Index generation is commonly done after the initial insert of DB data, followed by index modification as new data records are added. Indexing techniques for regular, relational data can be used for the central entity-type and attribute types given in the Figure 2.2 example. However, standard relational technology does not include indexing algorithms for text, image or streamed data, making it necessary to extend relational dbms technology with media indexing functionality, assuming that content search for the media data is to be supported.

2.1.2 Information & data retrieval
The terms
information and data are often used interchangeably in the data management literature causing some confusion in interpretation of the goals of different data management system types. It is important to remember that despite the name of a data management system type, it can only manage data. These data are representations of information. However, historically (since the late 1950's) a distinction has been made between:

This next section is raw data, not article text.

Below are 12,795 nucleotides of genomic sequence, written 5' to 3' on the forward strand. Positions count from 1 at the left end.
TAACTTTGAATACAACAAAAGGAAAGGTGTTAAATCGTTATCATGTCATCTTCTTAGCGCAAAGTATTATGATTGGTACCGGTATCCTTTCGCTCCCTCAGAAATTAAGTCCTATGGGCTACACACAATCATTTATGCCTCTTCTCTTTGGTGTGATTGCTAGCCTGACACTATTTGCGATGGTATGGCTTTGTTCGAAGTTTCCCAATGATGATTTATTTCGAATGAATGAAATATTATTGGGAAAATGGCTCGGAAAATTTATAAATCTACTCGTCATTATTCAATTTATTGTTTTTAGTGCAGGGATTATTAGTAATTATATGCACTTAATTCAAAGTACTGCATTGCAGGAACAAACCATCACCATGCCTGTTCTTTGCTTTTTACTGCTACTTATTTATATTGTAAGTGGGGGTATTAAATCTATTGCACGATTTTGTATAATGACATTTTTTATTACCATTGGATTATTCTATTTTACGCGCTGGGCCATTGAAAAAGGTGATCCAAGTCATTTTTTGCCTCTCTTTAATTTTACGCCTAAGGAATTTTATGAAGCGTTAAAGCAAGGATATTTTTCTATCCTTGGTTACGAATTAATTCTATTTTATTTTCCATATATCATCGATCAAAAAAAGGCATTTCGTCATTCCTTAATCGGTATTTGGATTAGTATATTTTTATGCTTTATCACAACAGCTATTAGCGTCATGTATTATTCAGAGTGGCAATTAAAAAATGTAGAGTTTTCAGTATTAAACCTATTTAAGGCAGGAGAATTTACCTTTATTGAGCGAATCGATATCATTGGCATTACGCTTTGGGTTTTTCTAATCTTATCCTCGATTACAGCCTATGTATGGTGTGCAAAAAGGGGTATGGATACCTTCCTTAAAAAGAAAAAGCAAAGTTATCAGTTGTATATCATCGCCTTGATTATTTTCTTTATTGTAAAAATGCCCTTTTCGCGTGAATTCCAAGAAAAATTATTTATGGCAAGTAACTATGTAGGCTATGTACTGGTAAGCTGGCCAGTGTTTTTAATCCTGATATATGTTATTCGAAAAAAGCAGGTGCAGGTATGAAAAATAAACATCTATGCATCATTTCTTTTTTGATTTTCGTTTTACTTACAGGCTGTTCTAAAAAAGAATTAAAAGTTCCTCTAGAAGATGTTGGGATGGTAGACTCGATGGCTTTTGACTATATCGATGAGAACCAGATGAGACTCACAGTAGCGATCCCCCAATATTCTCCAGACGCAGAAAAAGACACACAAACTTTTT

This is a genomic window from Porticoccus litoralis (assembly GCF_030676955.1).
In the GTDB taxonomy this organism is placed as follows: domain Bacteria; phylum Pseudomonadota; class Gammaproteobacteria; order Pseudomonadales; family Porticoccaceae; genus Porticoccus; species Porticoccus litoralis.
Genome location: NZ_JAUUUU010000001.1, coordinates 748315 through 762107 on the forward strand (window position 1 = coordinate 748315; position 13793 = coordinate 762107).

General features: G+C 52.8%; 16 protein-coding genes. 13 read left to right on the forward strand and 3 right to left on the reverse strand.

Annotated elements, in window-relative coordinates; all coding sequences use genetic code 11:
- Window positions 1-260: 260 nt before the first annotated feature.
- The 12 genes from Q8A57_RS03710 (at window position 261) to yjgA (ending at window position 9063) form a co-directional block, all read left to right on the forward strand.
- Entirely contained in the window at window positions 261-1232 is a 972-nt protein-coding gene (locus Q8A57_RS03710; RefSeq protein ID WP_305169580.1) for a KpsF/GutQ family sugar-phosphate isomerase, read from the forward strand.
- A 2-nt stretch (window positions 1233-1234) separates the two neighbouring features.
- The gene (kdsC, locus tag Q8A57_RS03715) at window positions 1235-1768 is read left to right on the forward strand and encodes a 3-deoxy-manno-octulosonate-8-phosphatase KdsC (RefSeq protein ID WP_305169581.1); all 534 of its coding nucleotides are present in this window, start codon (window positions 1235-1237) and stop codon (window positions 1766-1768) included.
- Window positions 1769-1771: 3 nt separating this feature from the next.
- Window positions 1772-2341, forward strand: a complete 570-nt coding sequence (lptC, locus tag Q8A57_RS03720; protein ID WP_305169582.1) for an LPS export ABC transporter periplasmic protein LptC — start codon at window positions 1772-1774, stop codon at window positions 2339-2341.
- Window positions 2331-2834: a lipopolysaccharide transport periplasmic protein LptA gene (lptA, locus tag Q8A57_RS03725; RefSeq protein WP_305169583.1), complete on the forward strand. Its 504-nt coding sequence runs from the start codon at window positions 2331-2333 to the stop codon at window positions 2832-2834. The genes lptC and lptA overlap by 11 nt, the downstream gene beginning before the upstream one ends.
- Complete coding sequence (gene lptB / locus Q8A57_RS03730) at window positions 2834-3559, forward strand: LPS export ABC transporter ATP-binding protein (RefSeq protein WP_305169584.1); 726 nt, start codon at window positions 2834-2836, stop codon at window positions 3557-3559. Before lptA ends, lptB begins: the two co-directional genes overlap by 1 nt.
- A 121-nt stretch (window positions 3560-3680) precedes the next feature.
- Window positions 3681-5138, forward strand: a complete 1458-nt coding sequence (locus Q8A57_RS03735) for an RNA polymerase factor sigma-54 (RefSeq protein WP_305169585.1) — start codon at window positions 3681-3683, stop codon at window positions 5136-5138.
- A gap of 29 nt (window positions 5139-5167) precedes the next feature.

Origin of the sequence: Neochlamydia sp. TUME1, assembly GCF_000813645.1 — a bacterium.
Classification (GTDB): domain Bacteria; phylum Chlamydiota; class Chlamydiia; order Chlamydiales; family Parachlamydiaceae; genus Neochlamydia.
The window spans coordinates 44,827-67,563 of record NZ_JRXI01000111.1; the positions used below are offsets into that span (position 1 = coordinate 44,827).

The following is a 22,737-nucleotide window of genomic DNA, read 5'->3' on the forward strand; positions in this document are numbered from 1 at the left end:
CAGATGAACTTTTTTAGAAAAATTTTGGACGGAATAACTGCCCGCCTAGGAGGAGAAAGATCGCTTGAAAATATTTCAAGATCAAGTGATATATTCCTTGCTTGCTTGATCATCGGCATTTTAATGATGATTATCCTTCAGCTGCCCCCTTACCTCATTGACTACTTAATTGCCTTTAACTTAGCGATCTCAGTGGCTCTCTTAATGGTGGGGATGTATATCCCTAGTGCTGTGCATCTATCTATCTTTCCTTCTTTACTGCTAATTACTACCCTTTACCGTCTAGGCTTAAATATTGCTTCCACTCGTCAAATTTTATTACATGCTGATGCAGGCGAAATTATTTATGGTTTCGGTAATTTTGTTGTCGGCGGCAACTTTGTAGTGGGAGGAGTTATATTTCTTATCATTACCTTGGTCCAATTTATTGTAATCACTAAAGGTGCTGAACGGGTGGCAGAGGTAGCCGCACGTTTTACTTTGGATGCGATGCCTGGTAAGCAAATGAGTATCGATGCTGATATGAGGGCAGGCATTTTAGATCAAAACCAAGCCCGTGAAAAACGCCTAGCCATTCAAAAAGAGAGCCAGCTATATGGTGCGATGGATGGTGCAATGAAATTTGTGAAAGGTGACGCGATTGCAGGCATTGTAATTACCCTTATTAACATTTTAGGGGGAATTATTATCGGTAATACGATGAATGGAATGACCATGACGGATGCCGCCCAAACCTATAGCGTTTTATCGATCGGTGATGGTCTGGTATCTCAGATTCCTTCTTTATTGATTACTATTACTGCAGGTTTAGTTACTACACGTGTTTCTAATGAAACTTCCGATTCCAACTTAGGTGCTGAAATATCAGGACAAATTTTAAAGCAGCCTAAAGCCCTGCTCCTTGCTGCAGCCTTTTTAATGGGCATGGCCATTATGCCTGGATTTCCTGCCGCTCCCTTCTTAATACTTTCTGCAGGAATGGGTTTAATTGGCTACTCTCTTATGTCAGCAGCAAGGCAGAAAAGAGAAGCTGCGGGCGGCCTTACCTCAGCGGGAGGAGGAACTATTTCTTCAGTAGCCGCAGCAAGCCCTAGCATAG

Both retrieval types match the query specifications to database values. However, while data retrieval only retrieves items that match the query specification exactly, information retrieval systems return items that are deemed (by the retrieval system) to be similar to the query terms. In the later case, the information requester must select the items that are actually relevant to his/her request. Quick examples include the request for the balance of a bank account vs selecting relevant links from a google.com result list.